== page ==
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Thread: Ultimate flush trim bit grief

  1. #1
    Join Date
    Mar 2016
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    Millstone, NJ
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    750

    Ultimate flush trim bit grief

    I have and like the Whiteside machine ultimate trim bit. Until recently it has been great.The past 2 times I had it in my table I have been left with violent events. No injuries. In both cases the workpiece was slowly moved into the bit and immediately kicked off of it, leaving severe tear out and a rattled operator. Any ideas on the cause. I am slowly feeding the work piece edge grain first into the bit. the Work piece is walnut and the cut is 3/4 inch tall by about an 1/8". Im wondering if maybe the bit is bent slightly I will check this after work. Has anyone had these issues?

  2. #2
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    Inkerman, Ontario, Canada
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    Photos of the setup and operation would clarify, so you will have a better chance of getting the correct answers.

  3. #3
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    Ill grab them tonight to post up tommorrow

  4. #4
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    If you are leading a starting edge into the bit you run this risk. A starting pin can minimize the risk but some sort of a sacrificial "rider" on the bearing is your best bet. If you are flush trimming there is obviously a surface that you are using for a reference. If this surface does not extend an inch or so beyond the "keeper", there in lies your problem. The bearing and bit should be engaged prior to beginning to cut your "keeper". I do not know if I am being clear.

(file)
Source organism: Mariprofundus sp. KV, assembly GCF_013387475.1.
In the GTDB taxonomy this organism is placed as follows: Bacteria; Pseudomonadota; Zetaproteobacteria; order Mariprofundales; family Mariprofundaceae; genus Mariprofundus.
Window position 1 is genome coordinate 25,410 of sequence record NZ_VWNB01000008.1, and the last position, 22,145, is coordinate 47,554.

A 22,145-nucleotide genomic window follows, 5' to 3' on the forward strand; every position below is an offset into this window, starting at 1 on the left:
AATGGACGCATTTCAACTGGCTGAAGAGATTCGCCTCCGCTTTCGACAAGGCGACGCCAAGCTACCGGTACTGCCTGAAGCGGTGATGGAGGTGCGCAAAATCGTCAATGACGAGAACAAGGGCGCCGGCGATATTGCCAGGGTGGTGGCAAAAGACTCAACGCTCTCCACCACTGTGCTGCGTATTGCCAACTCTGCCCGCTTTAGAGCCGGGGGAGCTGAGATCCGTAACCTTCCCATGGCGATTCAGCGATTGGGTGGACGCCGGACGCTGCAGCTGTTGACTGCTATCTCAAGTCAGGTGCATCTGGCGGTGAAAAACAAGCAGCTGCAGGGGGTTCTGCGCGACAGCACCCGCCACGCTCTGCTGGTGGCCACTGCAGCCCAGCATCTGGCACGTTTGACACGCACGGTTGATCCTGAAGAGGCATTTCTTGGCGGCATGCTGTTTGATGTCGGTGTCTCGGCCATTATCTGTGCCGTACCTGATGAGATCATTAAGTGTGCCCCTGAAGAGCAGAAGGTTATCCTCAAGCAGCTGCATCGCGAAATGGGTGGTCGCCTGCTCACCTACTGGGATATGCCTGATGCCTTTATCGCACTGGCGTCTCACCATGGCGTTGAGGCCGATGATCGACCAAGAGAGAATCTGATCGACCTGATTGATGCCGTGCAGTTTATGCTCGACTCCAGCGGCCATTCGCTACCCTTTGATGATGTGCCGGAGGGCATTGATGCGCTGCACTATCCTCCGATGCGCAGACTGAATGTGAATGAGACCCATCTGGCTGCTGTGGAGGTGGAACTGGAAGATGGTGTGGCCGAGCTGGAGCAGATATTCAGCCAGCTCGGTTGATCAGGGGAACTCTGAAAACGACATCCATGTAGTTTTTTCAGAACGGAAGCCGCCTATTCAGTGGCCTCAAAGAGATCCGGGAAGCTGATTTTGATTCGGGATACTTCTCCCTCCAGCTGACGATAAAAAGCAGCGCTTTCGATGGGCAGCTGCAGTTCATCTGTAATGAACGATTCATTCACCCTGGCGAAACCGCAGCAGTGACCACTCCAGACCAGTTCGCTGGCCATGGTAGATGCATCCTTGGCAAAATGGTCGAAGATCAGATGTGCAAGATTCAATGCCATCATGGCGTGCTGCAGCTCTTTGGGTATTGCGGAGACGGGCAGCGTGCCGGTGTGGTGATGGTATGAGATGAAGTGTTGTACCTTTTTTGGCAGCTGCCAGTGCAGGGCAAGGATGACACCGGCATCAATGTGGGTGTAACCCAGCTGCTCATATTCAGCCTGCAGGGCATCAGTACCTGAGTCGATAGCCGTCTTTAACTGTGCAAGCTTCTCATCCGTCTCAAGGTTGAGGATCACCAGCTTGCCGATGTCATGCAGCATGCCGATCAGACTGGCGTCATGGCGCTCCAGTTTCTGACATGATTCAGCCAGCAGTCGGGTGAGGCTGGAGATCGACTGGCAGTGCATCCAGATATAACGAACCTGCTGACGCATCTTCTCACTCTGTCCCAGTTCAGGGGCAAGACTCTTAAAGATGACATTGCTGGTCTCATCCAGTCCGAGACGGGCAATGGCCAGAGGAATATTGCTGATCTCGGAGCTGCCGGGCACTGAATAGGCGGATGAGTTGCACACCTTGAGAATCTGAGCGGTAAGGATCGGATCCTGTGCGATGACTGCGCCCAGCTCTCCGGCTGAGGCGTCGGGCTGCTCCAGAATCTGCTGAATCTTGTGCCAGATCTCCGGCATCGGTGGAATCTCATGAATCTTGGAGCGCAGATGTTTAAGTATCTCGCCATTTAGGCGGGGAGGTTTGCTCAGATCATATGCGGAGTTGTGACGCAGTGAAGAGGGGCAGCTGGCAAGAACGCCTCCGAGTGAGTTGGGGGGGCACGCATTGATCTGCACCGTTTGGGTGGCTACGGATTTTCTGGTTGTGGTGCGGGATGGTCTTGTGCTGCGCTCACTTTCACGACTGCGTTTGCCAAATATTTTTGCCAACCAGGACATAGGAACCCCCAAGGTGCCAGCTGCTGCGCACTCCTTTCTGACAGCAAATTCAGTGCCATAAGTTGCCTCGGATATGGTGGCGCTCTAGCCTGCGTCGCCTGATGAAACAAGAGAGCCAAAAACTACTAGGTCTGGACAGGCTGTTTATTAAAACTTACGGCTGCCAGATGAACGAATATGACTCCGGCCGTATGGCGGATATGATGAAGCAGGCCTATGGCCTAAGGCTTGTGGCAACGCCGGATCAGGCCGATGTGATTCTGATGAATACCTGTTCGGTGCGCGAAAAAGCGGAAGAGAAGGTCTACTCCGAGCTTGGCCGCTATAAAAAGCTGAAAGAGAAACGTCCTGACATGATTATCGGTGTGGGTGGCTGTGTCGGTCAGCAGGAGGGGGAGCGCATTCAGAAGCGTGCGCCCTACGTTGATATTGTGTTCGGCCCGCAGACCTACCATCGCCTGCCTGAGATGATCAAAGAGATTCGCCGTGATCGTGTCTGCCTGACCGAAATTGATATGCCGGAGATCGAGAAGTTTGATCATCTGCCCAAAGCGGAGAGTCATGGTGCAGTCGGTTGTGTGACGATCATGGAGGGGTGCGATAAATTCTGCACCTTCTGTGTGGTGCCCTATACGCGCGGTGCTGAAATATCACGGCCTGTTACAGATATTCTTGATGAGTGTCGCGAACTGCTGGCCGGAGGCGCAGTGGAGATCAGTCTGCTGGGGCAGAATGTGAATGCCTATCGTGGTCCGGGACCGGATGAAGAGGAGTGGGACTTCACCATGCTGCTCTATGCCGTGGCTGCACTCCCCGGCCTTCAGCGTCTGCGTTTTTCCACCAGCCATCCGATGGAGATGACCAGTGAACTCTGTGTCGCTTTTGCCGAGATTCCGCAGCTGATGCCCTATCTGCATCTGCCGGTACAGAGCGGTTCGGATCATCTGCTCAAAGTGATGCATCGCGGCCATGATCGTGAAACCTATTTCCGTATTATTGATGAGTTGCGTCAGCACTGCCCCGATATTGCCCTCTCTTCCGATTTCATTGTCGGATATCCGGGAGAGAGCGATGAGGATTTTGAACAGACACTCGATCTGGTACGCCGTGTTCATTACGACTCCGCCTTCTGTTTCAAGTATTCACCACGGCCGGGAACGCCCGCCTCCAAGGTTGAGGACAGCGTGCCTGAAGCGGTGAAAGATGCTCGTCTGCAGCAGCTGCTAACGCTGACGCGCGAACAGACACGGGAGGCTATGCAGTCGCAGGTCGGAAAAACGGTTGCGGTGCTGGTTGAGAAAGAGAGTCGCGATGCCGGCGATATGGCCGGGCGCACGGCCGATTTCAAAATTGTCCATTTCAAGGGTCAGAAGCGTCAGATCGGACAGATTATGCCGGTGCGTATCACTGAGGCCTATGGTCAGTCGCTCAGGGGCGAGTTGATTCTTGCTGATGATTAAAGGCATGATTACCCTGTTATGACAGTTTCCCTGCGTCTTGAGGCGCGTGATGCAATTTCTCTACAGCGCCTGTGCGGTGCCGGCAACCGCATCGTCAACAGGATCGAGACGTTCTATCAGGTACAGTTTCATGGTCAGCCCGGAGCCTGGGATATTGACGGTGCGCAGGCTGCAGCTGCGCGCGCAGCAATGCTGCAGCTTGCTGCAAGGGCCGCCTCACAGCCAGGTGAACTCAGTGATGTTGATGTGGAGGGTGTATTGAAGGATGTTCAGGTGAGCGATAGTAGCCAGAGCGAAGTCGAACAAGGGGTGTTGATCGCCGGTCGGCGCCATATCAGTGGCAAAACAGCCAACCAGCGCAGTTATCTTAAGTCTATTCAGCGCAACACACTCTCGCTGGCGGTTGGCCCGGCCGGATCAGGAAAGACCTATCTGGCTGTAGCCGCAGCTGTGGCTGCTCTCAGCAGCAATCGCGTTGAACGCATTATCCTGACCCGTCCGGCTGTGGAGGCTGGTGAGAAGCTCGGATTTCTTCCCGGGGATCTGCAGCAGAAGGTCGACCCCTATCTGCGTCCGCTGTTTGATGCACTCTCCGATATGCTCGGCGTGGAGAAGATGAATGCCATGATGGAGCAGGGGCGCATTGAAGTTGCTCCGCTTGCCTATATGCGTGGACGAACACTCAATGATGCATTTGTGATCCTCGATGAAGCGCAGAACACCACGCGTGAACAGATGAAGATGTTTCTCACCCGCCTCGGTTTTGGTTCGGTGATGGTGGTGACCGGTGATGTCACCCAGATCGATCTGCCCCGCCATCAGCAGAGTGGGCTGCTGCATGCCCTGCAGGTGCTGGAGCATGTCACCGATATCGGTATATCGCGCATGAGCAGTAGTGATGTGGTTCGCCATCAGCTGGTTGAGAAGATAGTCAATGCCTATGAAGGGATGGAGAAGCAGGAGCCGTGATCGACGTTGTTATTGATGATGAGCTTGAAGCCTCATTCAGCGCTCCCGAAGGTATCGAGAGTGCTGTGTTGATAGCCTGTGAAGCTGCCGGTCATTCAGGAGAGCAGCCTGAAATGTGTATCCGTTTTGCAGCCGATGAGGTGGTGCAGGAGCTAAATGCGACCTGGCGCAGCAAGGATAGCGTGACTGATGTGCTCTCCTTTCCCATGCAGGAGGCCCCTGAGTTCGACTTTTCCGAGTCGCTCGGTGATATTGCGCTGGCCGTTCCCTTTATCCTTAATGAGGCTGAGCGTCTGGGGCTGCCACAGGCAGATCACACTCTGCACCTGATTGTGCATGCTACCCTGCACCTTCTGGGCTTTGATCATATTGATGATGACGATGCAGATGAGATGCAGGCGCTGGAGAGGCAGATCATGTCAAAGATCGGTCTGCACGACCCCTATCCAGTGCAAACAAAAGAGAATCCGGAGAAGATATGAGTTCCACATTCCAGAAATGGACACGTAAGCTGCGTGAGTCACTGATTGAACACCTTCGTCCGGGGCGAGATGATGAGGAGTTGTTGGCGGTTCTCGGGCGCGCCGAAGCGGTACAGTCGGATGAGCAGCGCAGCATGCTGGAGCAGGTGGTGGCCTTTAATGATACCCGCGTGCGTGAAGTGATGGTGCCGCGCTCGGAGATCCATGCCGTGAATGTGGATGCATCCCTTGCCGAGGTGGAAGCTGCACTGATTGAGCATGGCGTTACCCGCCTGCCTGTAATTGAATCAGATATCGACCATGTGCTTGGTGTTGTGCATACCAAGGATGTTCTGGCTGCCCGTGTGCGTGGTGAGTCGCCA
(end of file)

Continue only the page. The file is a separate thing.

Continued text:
Notice the reference surface that you are flush routing to . . . the template in this case . . . extends beyond the actual cutting of the blank. This allows you to fully engage the bit prior to your excess stock beginning to be cut flush.

    Template routing lead in.jpg

    If you try to start at the point that the reference surface and the blank both start you can get kick back. A starting pin can work if you are experienced with this operation but, a lead in will almost guarantee a smooth cut without kick back.
    "Never underestimate the power of stupid people in large groups." - George Carlin

  5. #5
    Whiteside bits are usually high quality.

    How old is it? Has it been dulled?

  6. #6
    Could just be a grain issue. Use sandpaper , or preferably a small round over bit “climb - cutting “ to get rid of sharp corners before using the
    trim bit.

  7. #7
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    Gret tips Glenn. I’ve used starter pins but hadn’t thought about a rider on the template.
    "You can observe a lot just by watching."
    --Yogi Berra

  8. #8
    Join Date
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    20220926_183201.jpg
    This time around I did start with end grain. The Bit is about 4 years old but it probably only has 100 linear feet of use. I am going to set up a test where I have a very little bit to cut that has a good starting point and test the bit low in the table and run with push blocks, if I still have issues Im replacing it

  9. #9
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    I see now that this is a top/bottom bearing bit. This means you can always route with the grain. That is, by using the top or bottom bit on the template piece as required you never have to exit at an unsupported location or route 'uphill'. All this blathering is me trying to say that I do not know that the bit is the issue. It may be an operational problem.